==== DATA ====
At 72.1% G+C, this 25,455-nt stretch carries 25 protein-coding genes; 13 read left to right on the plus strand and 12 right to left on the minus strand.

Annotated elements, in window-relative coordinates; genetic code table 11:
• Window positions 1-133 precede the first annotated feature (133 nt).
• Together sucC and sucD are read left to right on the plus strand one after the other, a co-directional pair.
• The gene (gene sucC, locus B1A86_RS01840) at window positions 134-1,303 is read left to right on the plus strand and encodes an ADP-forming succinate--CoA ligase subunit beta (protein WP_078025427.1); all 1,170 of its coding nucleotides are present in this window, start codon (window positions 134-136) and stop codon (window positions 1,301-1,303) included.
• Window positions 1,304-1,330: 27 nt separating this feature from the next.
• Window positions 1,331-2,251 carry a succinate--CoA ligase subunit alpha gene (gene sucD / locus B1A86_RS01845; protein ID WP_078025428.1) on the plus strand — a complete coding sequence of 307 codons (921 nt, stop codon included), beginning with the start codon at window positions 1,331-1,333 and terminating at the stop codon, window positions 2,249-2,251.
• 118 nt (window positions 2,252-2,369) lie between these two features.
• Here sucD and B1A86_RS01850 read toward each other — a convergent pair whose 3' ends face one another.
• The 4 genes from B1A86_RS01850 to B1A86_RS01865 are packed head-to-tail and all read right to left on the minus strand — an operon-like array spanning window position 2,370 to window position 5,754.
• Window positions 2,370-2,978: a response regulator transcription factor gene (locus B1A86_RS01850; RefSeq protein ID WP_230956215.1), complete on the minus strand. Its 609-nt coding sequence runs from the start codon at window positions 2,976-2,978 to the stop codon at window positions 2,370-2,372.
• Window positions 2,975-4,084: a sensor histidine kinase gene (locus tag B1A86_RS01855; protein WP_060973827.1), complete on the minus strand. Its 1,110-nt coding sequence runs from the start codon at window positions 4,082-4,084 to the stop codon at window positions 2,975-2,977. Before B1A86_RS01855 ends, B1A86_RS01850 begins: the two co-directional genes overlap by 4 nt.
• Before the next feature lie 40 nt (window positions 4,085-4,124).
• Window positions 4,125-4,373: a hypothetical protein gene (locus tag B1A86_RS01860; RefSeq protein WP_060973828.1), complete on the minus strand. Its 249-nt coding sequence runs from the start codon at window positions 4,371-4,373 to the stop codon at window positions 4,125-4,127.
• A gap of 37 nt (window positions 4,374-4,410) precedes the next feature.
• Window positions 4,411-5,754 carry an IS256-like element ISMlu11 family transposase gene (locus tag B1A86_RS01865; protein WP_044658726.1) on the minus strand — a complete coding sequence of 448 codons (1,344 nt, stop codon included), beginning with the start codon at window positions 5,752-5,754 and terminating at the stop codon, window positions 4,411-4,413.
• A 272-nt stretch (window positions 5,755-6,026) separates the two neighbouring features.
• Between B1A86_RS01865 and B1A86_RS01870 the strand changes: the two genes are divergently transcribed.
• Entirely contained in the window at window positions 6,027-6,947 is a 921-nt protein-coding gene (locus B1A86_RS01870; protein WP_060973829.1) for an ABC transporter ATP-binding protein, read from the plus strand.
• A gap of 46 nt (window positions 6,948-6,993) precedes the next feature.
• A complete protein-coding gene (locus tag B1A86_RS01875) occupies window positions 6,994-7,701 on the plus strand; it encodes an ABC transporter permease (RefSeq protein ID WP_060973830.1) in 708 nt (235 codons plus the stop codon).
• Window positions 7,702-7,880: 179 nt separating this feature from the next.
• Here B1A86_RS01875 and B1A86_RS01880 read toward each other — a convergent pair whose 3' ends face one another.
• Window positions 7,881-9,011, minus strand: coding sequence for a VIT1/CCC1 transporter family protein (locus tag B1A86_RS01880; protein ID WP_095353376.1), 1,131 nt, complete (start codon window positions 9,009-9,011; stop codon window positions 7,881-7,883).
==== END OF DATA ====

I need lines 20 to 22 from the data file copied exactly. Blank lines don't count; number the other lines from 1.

• A gap of 46 nt (window positions 6,948-6,993) precedes the next feature.
• A complete protein-coding gene (locus tag B1A86_RS01875) occupies window positions 6,994-7,701 on the plus strand; it encodes an ABC transporter permease (RefSeq protein ID WP_060973830.1) in 708 nt (235 codons plus the stop codon).
• Window positions 7,702-7,880: 179 nt separating this feature from the next.